WASHINGTON — Senate Democratic leaders, joining forces with the Obama White House, said they would resist efforts by House Speaker Nancy Pelosi and other prominent Democrats to create a special commission to investigate the harsh interrogation methods that the Bush administration approved for terrorism suspects.
At a meeting of top Democrats at the White House Wednesday night, President Barack Obama told congressional leaders that he did not want a special inquiry, which he said would potentially steal time and energy from his ambitious policy priorities, and could mushroom into a wider distraction by looking back at other aspects of the Bush years.
The Senate majority leader, Harry Reid of Nevada, and other top Senate Democrats endorsed Obama's view on Thursday, saying they preferred to wait for the results of an investigation by the Senate intelligence committee expected sometime "late this year."
Reid, who repeatedly denounced the use of harsh interrogation techniques when George W. Bush was president, suggested that naming a special panel would signal an intent to exact "retribution," and he sought to paper over the disagreement with members of his own caucus, like Sen. Patrick Leahy of Vermont, who want a commission.
"I don't think there is a division among Democrats," Reid said. "Justice must be served. Retribution should not be a part of what we're talking about." He said it was premature to act without facts to be provided by the intelligence committee.
But Pelosi reiterated her position — shared by many of the more liberal Democrats in the House — that a panel should be named to investigate the Bush administration legal memos that allowed waterboarding and other harsh techniques.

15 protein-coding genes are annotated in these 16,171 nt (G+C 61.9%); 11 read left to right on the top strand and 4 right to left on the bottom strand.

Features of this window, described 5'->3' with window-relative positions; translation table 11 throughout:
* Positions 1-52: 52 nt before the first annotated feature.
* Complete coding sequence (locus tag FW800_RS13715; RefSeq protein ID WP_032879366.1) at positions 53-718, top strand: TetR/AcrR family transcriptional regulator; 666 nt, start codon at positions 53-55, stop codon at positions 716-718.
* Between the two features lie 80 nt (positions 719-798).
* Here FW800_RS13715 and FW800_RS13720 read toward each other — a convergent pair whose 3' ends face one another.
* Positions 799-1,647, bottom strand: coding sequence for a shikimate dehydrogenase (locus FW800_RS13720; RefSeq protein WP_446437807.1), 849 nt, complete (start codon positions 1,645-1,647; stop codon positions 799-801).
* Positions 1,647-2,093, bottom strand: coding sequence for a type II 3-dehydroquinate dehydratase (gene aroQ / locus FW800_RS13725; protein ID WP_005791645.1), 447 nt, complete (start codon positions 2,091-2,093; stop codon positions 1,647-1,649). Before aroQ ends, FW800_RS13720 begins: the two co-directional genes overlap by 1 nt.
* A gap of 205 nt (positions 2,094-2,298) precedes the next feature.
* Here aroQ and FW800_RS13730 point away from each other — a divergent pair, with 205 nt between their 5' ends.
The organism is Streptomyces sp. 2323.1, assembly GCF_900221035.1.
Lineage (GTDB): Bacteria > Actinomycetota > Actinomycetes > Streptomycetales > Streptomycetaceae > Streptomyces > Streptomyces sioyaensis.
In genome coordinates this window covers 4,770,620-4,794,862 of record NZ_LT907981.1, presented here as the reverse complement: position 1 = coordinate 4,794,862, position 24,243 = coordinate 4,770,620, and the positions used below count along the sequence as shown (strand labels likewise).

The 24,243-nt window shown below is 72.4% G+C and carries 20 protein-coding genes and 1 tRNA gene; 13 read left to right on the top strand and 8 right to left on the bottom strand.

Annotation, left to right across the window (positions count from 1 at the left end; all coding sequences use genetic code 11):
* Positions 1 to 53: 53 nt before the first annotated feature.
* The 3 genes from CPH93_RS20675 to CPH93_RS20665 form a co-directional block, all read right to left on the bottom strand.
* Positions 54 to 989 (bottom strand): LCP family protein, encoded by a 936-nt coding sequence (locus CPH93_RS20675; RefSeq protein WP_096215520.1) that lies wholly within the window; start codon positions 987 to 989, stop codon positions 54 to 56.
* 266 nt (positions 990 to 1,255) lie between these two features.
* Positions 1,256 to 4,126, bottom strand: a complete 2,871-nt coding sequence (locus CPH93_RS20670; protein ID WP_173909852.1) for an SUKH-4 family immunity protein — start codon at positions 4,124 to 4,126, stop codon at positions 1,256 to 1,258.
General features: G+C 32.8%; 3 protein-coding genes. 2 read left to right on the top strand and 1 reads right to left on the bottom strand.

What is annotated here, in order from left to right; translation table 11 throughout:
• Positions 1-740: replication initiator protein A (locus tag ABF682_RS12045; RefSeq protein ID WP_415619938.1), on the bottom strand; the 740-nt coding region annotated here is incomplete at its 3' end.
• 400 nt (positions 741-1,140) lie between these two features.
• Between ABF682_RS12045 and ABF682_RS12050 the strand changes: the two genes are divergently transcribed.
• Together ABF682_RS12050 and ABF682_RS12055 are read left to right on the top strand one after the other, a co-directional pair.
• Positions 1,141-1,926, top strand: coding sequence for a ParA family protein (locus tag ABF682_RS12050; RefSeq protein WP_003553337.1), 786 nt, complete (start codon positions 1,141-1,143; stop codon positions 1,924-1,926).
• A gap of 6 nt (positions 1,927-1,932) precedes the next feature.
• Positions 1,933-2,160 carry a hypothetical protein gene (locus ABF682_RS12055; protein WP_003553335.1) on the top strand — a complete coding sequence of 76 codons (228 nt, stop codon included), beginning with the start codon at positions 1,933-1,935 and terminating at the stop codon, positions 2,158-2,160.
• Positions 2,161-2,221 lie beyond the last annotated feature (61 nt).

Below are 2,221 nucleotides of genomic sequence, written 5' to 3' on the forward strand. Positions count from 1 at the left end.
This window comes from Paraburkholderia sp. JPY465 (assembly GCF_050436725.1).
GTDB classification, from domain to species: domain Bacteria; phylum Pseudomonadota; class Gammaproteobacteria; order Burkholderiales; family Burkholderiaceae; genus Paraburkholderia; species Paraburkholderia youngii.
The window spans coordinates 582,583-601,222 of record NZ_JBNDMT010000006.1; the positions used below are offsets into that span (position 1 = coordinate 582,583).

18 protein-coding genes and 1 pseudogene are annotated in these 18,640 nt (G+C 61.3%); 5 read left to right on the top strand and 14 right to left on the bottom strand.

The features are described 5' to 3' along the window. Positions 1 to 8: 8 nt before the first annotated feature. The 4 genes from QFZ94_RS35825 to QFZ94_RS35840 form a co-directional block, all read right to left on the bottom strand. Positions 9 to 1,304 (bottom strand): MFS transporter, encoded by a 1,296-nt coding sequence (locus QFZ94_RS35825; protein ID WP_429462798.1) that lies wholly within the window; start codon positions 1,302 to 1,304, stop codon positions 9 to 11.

The division between top Democrats threatened to open up a debate that would distract from Obama's agenda.
House Republican leader John Boehner appeared to raise the stakes in a meeting at the White House, urging the president to release internal CIA and other memos evaluating whether waterboarding and other harsh "enhanced" techniques had succeeded in gaining valuable information. Obama made no commitment, according to officials briefed on the session.
Boehner said Obama's release last week of Bush-era memos outlining the legal case for waterboarding and other techniques marked "the latest example of the administration's disarray when it comes to national security."
He said their disclosure "provides a chilling effect on our intelligence officers all around the world." He said additional details, already made public, show that members of both houses of Congress and both parties were briefed by the CIA when waterboarding was used on prisoners captured in the antiterror war.
"And not a word was raised at that time, not one word," Boehner said.
While Obama has been critical of waterboarding and other harsh interrogation techniques, he has not said whether he believes they were successful in obtaining useful information.
Information from the New York Times and Associated Press was used in this report.